Little kids like to run everywhere. It doesn’t matter how short the distance. It can simply be from one side of the room to the other. The three-year-old is more than likely going to run that distance.

Part of the reason they do this is that they have short legs and need to take way more steps to cross the room than fully-grown people do. But, they also run because they just have lots of energy. As an adult, can you imagine every step you take being a running step? You would probably be ready for a nap well before lunch.

Yet even those children with seemingly endless amounts of energy grow tired after a while. Eventually they grow into adults, and their levels of energy decrease, and weariness sets in more quickly.

What a beautiful promise we have from the Lord that he will give us renewed strength! To “run and not grow weary”—it sounds too good to be true. Yet, it’s a promise from the Lord so we know that it is.

Those who know that Jesus is their Savior, who treasure the full and free forgiveness that is theirs because of his death on the cross, can walk with a little extra spring in their step. The pressing weight of sin and guilt does not slow them down, and they know that their relationship with the almighty God is one that is defined by his love and will last forever.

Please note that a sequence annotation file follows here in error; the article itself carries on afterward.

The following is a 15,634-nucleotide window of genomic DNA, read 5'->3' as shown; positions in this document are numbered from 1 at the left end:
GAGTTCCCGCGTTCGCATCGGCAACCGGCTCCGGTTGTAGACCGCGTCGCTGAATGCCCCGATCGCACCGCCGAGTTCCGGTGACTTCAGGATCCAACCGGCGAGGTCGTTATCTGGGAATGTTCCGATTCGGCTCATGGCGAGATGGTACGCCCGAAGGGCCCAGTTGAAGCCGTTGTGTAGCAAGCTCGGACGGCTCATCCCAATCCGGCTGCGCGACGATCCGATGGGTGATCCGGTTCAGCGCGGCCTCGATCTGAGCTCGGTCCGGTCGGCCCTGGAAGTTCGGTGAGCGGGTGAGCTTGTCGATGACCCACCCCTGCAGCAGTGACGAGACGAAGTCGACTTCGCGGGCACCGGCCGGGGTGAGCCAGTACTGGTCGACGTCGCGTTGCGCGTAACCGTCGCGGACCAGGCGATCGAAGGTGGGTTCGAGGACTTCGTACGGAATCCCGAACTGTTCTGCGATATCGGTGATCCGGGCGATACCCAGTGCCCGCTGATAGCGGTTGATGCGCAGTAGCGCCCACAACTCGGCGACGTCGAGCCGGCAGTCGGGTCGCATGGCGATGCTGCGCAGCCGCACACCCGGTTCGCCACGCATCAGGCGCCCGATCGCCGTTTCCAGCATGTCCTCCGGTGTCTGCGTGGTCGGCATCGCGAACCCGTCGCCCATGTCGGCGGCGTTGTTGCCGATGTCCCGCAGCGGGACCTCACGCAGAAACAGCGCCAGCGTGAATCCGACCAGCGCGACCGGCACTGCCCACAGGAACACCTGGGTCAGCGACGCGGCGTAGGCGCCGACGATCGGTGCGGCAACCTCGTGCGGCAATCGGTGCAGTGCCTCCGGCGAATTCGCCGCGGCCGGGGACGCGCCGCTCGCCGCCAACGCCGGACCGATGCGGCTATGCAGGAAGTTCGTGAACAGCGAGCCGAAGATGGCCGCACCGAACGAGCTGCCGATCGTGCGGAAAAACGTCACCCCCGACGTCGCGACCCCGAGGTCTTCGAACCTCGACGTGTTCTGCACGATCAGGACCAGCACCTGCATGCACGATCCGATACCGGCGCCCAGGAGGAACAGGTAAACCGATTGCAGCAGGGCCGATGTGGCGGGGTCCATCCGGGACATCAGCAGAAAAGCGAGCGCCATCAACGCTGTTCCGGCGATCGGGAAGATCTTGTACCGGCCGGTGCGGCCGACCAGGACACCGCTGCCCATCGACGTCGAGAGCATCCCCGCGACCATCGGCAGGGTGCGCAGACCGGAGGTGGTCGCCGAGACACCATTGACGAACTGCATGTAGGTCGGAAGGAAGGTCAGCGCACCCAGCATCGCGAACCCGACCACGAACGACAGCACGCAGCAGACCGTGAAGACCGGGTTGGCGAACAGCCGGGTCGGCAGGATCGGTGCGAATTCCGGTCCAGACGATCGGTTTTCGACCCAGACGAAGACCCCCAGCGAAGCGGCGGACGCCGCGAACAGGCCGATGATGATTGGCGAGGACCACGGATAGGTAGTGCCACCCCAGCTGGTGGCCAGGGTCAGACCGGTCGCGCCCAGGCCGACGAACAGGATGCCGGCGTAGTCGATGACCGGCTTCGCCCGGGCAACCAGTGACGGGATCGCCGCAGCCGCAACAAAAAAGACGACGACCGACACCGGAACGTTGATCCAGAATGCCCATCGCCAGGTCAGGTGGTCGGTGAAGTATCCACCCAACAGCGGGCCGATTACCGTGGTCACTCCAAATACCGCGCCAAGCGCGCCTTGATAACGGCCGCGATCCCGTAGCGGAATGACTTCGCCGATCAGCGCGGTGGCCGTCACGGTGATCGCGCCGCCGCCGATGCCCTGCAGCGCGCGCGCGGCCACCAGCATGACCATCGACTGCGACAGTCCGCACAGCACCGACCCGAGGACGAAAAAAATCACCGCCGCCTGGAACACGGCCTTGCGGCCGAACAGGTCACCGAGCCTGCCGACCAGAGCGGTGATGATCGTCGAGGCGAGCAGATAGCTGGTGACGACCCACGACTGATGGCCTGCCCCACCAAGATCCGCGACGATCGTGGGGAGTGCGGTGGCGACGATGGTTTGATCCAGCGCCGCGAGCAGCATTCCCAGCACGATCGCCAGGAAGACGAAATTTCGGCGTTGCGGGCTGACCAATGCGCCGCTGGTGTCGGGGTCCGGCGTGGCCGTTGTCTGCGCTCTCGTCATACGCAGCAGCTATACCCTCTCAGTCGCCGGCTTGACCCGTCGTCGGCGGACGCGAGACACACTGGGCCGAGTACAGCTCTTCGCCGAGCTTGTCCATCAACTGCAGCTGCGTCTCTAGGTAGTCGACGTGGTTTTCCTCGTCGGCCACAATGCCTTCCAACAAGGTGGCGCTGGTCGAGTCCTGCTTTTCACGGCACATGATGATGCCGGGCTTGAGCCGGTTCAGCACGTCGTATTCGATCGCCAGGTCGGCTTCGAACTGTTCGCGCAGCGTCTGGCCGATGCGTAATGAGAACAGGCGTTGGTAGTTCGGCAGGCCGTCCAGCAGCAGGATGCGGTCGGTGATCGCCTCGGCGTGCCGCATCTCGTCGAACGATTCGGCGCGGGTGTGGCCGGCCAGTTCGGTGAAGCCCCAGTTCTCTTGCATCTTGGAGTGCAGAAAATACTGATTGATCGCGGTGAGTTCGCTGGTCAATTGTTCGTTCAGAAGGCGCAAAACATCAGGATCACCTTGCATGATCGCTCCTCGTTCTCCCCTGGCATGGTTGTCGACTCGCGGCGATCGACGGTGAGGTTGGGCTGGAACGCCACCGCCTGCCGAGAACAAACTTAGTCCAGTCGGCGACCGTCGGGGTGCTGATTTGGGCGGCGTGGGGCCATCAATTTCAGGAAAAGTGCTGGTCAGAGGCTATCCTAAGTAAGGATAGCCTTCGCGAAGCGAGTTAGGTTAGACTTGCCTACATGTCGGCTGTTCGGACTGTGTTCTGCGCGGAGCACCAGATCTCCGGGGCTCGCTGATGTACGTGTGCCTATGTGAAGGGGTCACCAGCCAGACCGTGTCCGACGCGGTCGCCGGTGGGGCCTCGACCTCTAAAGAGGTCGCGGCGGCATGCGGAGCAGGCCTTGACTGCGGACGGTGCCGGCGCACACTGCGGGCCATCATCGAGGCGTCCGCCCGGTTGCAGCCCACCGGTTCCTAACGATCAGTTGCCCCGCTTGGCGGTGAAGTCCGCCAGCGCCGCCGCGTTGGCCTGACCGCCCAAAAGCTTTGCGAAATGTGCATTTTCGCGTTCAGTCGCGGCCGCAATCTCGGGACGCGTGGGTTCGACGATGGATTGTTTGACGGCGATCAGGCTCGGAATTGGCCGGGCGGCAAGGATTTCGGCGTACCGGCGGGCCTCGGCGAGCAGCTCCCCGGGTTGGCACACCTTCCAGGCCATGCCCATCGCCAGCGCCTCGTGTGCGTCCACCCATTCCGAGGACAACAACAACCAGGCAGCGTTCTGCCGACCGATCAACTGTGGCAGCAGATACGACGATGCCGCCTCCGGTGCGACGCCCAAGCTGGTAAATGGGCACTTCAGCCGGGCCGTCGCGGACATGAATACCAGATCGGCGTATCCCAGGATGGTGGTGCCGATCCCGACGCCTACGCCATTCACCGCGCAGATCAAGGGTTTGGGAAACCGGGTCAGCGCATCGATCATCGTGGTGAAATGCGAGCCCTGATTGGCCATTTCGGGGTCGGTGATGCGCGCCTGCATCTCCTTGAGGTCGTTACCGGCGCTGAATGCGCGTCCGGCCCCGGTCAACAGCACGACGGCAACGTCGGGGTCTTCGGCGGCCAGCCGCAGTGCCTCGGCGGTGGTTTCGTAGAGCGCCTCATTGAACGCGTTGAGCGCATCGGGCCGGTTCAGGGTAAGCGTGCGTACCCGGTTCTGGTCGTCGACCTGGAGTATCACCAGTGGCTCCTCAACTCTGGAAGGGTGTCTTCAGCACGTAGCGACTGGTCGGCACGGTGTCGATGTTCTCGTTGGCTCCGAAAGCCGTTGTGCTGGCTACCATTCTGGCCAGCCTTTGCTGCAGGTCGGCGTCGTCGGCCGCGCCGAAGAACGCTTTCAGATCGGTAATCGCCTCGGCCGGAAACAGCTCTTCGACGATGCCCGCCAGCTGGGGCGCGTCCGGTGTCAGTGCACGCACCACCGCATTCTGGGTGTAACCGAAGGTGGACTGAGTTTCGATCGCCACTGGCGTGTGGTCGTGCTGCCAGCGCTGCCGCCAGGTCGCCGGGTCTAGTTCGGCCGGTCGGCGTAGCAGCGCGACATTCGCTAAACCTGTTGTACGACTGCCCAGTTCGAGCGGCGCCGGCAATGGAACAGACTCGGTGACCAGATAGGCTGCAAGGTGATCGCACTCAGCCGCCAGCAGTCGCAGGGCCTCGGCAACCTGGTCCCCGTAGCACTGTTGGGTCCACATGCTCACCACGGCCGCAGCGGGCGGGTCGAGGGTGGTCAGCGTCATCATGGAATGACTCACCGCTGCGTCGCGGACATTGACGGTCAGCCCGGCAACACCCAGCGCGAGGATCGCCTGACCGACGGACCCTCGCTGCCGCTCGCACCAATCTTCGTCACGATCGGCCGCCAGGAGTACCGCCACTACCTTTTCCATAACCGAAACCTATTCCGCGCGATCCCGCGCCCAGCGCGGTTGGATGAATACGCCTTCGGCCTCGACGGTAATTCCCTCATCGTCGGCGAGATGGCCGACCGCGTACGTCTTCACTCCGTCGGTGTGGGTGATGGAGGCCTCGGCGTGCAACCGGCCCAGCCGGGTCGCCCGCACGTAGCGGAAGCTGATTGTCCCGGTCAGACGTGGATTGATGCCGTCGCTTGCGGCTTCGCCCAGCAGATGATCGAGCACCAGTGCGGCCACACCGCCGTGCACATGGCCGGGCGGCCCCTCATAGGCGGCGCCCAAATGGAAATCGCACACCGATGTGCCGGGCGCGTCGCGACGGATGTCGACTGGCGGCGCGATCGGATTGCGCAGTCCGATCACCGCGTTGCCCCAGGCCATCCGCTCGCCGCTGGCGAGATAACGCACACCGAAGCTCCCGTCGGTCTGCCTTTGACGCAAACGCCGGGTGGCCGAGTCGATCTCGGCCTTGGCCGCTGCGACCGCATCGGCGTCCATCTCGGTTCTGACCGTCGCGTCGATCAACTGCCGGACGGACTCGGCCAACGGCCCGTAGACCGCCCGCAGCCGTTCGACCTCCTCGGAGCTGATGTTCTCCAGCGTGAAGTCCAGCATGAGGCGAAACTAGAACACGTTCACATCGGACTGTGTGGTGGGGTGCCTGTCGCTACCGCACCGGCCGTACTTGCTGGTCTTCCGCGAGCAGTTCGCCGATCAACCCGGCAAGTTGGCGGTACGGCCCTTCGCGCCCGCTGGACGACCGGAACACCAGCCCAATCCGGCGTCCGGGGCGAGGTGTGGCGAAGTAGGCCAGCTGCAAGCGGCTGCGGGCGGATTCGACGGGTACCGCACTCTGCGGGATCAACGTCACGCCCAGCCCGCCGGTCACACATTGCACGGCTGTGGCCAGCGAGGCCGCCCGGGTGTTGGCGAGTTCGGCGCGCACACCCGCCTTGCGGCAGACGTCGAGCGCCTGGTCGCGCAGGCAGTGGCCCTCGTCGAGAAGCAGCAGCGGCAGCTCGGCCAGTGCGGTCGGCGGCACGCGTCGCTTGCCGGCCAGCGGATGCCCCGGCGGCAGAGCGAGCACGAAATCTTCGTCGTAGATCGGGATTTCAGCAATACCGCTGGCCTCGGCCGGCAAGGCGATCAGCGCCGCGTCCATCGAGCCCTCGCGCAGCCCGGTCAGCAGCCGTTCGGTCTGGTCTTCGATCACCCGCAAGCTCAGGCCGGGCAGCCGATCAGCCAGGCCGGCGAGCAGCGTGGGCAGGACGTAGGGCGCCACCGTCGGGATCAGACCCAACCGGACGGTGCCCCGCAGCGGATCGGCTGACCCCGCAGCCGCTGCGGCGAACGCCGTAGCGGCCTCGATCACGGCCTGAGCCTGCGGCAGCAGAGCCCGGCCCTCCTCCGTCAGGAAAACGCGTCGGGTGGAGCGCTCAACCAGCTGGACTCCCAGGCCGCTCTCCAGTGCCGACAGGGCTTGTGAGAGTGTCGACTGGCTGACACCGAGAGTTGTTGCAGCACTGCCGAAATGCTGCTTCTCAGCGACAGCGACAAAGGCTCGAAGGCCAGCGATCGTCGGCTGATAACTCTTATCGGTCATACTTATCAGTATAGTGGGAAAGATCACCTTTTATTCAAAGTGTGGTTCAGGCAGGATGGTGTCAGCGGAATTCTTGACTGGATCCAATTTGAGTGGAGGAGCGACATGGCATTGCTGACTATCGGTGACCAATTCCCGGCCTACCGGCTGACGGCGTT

When that relationship is fully enjoyed inside the gates of heaven, then their youth will truly and fully be renewed. None of the physical problems, none of the aches and pains that seem to grow more severe with age will be present there. Knowing that day will come gives the believer in Jesus a little extra energy in life as well.

Prayer:
Heavenly Father, you know that I am tired. Keep my eyes focused on the eternity in heaven that your Son, Jesus, won for me through his death on the cross. There I know that my strength will be renewed, and I will never grow weary again. Until I get there, give me strength and energy as you have promised. In Jesus’ name I ask it. Amen.

DailyCreative Commons License Devotions are brought to you by WELS and www.WhatAboutJesus.com.